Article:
Tucson CitizenTucson Citizen

Prices climb, U.S. at fault in trade war with Mexico

Citizen Staff Writer
Our Opinion

For 14 years, the United States has ignored a key provision of the North American Free Trade Agreement – a move that has harmed Mexico’s ability to ship its products into the United States.

Now Mexico is retaliating, slapping tariffs on a wide variety of American goods shipped from the United States to Mexico.

The United States is clearly wrong in this international trade war, which will produce no winners. The battle will mean higher costs for Mexican products in the U.S. and decreased demand for American products in Mexico.

At the core of the agreement is a NAFTA provision that allowed trucks from the United States and Mexico to cross the border and deliver goods in both countries beginning in 1995.

Both nations agreed with the provision and Mexico has complied, but the United States has not. This is the kind of contempt for international law that isolated the United States and marked the last few years of the Bush administration. And now it is being continued by President Obama.

A provision of NAFTA allowed U.S. and Mexican trucks reciprocal access to each other’s markets, saving fuel and money as produce and other products would not have to be unloaded and reloaded near the border before reaching their final destination.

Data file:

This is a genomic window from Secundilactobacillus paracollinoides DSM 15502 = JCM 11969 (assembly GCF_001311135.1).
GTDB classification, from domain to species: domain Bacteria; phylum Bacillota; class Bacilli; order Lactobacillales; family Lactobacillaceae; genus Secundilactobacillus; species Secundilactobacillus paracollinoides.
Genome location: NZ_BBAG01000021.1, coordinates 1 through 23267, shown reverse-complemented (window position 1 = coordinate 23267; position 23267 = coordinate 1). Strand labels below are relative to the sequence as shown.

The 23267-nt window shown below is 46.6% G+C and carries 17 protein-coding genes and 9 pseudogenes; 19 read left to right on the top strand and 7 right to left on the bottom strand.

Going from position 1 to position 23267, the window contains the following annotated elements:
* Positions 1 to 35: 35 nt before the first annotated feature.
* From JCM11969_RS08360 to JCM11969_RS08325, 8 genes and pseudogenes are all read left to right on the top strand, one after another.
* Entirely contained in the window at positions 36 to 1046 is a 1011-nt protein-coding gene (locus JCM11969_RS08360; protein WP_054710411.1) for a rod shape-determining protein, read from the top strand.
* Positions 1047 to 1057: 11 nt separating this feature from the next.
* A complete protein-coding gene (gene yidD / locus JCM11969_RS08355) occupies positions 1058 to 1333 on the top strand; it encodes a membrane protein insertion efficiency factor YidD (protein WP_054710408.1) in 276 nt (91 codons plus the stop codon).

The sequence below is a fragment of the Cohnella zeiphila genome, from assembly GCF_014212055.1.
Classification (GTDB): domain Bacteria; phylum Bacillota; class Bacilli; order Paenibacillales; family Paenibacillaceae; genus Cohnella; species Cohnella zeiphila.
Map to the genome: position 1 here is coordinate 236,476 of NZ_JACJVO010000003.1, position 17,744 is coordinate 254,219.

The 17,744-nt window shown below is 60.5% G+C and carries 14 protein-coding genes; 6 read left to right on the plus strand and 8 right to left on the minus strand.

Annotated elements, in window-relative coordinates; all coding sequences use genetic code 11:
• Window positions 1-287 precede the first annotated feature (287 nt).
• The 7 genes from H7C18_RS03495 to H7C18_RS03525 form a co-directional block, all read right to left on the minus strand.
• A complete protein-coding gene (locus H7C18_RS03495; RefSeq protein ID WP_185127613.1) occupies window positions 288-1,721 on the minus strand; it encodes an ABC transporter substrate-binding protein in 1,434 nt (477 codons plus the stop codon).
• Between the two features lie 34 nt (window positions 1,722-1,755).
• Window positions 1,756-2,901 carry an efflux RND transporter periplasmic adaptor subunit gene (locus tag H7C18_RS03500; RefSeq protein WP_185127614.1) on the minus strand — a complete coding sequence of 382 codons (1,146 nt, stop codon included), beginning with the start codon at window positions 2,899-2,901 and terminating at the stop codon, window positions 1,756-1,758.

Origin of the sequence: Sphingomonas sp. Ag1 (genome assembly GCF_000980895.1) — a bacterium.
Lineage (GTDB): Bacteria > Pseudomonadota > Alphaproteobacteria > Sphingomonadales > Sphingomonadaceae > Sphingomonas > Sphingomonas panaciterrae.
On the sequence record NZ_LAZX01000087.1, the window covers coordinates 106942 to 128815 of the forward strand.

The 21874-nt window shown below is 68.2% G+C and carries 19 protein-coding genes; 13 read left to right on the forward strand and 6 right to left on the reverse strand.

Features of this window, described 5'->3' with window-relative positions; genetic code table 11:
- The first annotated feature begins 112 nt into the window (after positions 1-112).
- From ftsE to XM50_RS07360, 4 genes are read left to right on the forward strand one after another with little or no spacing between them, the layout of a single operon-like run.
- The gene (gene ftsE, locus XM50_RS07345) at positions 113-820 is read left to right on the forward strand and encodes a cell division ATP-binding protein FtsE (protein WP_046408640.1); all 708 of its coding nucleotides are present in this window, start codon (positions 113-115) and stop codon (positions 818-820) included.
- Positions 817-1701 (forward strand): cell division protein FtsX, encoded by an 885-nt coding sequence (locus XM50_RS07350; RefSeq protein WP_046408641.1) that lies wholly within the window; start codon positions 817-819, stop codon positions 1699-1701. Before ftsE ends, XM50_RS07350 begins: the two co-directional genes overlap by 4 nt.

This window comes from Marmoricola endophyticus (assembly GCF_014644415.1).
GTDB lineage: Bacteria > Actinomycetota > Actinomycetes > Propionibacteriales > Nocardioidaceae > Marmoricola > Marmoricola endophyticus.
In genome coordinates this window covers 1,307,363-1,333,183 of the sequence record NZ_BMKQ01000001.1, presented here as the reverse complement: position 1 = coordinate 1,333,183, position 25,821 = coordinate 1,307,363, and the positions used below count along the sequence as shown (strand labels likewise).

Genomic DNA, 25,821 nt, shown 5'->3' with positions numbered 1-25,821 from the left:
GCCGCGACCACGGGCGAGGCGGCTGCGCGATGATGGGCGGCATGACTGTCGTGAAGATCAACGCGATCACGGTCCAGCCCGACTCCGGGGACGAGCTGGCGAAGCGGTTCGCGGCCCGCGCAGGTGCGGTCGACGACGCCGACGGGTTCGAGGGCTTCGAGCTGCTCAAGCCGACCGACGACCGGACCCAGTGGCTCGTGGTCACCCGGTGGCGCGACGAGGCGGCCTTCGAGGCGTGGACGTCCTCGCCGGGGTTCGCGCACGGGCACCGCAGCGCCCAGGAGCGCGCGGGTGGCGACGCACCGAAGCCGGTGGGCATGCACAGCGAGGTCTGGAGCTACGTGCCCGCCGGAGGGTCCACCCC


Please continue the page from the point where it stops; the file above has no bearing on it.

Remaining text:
When the U.S. refused to allow Mexican trucks to travel more than 25 miles north of the border, an international arbitration panel ruled against the United States. The Teamsters union fought to keep the ban in place, citing safety and environmental concerns.

To allay those sometimes-legitimate worries, the Bush administration allowed a pilot program under which some Mexican trucks, screened by U.S. officials, were allowed into the United States. A review of the program showed those trucks had a safety record equal to that of American trucks and met the same environmental standards.

Yet the Teamsters were not mollified. Despite their stated safety concerns, they clearly were more worried about a threat to Teamster jobs. So recently Congress passed and Obama signed legislation to ban Mexican trucks from the United States.

Last week, Mexico struck back, imposing higher tariffs on $2.4 billion worth of U.S. exports. The list of about 90 U.S. items affected is diverse, including Christmas trees, sunglasses, strawberries, toilet paper, pet food, pears, onions and soy sauce.

Americans who grow or manufacture those products will be hit hard, as the goods will cost more and be less likely to be sold in Mexico.

This standoff must be resolved. The United States should abide by terms of NAFTA, allowing Mexican trucks to enter the United States providing they meet all standards imposed on U.S. trucks. Mexico should then drop its tariffs on U.S. goods.

Mexico is our No. 3 trade partner. It benefits neither country to engage in a retaliatory trade war that ends up increasing prices for consumers in both countries.

Our Opinion

For 14 years, the U.S. has ignored a trucking

provision of NAFTA. Now Mexico has retaliated with punitive tariffs.

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